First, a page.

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One of the more polarizing debates taking place in Washington is the issue of raising taxes. Barack Obama campaigned on the notion of allowing the Bush tax cuts on the wealthiest Americans to expire in order to help pay down the growing debt, and close the gap between federal spending and revenues. Republicans have been against this idea and to this day, this tax cut has not been allowed to expire. From the standpoint of the Democrats, these taxes are needed to help pay down then debt. From the Republican point of view, increasing taxes will only discourage investment, as investors will be less motivated to invest, knowing more of their gains will be taxed. In fact, the logic often extends to the idea that cutting taxes raises revenue by encouraging investment to the point where so much growth is achieved, that the revenue raised from these gains offsets the lower tax rates. This inverse correlation is generally referred to as the Laffer curve. Proponents of this argument cite the Bush and Reagan administration tax cuts, which subsequently saw an increase in revenue. Bush and Reagan Tax Cuts and Clinton Tax Hike Under the Bush and Reagan administrations, tax cuts were enacted and followed by an increase in revenues. Under the Clinton Administration taxes were raised and this was followed by an increase in revenues. However, the ensuing increase in revenue after Bill Clinton's tax increase was far more significant. In all 3 instances, the economy was growing. When the economy grows, revenues grows regardless of tax policy. Neither cutting nor raising taxes increased revenue. A growing economy increased revenue and the data shows that revenue as a percentage of GDP were far lower under Reagan and Bush than the 1965 to 2006 average. Revenues as a percentage of GDP following Clinton's tax increase were far higher. Furthermore, the economy under Clinton kept growing, even after reaching full employment, whereas under Reagan and Bush, the economy merely recovered to full employment. Tax Rates vs other Factors The ideas that lowering taxes raises revenues or that people will work less if they are taxed more misunderstands human nature. There are far more significant facts like levels of demand, market confidence and whether or not employers are hiring. There is indeed a point at which taxes can stifle growth, but these are specific. For example, taxing lower income households whose entire earnings go towards a mortgage and bills lowers their buying power and is bad for demand. However increasing tax rates on billionaires will increase revenues because that money will otherwise simply be placed under the proverbial mattress, and their ability to invest isn't hindered by a few points of increased tax rates.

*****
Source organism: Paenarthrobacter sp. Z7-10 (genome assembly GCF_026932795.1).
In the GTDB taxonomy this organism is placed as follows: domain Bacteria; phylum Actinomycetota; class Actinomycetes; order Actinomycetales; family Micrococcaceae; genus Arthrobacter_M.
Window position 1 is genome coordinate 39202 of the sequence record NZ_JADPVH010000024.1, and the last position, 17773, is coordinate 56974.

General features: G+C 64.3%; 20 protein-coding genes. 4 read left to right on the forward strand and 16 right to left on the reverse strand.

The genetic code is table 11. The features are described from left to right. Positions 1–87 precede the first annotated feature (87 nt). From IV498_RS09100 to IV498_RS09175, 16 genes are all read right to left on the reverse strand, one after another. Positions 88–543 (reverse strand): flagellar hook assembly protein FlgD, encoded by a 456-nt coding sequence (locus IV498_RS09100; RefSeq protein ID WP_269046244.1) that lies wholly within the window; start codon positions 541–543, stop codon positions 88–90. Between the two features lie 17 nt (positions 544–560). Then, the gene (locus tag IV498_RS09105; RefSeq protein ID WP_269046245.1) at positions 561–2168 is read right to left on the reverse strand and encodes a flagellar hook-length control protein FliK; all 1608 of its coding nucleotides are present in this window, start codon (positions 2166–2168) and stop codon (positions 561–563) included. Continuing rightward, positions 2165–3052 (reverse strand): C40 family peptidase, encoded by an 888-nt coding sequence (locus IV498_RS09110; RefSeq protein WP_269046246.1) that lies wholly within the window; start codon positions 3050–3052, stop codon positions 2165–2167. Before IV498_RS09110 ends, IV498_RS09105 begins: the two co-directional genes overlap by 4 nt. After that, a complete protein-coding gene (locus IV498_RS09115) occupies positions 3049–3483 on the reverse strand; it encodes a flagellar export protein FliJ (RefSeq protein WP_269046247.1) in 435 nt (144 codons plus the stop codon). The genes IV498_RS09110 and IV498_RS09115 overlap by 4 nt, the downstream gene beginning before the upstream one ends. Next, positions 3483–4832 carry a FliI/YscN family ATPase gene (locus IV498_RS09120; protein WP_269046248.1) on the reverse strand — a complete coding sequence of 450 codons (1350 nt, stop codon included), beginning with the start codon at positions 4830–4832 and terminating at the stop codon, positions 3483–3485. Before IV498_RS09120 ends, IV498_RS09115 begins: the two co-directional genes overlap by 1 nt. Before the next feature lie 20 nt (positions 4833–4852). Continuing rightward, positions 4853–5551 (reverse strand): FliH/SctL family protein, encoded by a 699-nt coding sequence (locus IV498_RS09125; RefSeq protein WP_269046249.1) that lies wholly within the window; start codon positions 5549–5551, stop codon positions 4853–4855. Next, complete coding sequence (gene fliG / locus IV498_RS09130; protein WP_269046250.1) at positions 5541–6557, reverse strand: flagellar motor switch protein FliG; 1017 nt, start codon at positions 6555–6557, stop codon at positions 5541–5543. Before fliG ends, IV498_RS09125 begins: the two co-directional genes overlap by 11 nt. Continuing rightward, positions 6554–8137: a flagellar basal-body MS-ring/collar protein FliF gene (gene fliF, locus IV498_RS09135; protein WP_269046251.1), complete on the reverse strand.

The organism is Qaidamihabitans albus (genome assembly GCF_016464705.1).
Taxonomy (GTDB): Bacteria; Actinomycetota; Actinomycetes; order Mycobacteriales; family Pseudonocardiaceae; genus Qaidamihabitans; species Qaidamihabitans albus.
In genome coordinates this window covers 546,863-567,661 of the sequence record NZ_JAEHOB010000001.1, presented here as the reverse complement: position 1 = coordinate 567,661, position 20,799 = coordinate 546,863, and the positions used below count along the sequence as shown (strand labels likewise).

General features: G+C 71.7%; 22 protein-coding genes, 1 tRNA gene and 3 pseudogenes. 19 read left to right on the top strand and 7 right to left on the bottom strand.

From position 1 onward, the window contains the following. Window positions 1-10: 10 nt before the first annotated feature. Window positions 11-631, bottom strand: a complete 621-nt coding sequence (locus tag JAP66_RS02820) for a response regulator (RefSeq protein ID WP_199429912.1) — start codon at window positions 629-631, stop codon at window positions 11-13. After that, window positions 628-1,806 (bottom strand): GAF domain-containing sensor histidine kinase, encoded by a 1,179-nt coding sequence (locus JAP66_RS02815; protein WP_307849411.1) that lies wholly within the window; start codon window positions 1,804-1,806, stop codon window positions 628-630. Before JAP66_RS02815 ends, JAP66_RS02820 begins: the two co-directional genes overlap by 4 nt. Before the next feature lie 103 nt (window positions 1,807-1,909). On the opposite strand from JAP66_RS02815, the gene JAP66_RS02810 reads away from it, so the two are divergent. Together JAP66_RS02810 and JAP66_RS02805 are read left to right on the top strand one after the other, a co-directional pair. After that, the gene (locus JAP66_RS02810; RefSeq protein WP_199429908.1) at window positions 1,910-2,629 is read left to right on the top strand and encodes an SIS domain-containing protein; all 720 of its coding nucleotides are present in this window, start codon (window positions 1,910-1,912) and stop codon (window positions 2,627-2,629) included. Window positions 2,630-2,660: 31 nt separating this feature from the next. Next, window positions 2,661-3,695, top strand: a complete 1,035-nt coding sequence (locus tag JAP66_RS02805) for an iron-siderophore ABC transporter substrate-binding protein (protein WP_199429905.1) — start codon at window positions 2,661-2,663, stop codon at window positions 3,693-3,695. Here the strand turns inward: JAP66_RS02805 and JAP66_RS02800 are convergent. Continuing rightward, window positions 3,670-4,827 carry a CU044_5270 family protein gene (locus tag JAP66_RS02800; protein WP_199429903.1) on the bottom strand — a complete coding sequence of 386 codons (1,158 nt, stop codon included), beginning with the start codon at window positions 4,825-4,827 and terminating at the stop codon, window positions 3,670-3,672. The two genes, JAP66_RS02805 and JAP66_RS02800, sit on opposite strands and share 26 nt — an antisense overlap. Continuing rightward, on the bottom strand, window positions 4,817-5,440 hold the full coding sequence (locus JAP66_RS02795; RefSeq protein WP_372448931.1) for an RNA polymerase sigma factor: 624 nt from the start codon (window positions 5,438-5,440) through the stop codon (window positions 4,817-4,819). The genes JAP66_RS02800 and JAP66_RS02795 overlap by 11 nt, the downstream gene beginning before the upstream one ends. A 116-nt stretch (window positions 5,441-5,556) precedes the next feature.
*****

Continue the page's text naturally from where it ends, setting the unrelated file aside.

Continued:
Cecil J Cloud is an avid student of taxes raising revenue, finance, fiscal/monetary policy, economics, the Ron Paul 2012 movement, the Tea Party racism, and the Obama recession.

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==== ==== Here are your business tips to help increase your profits. ==== ====

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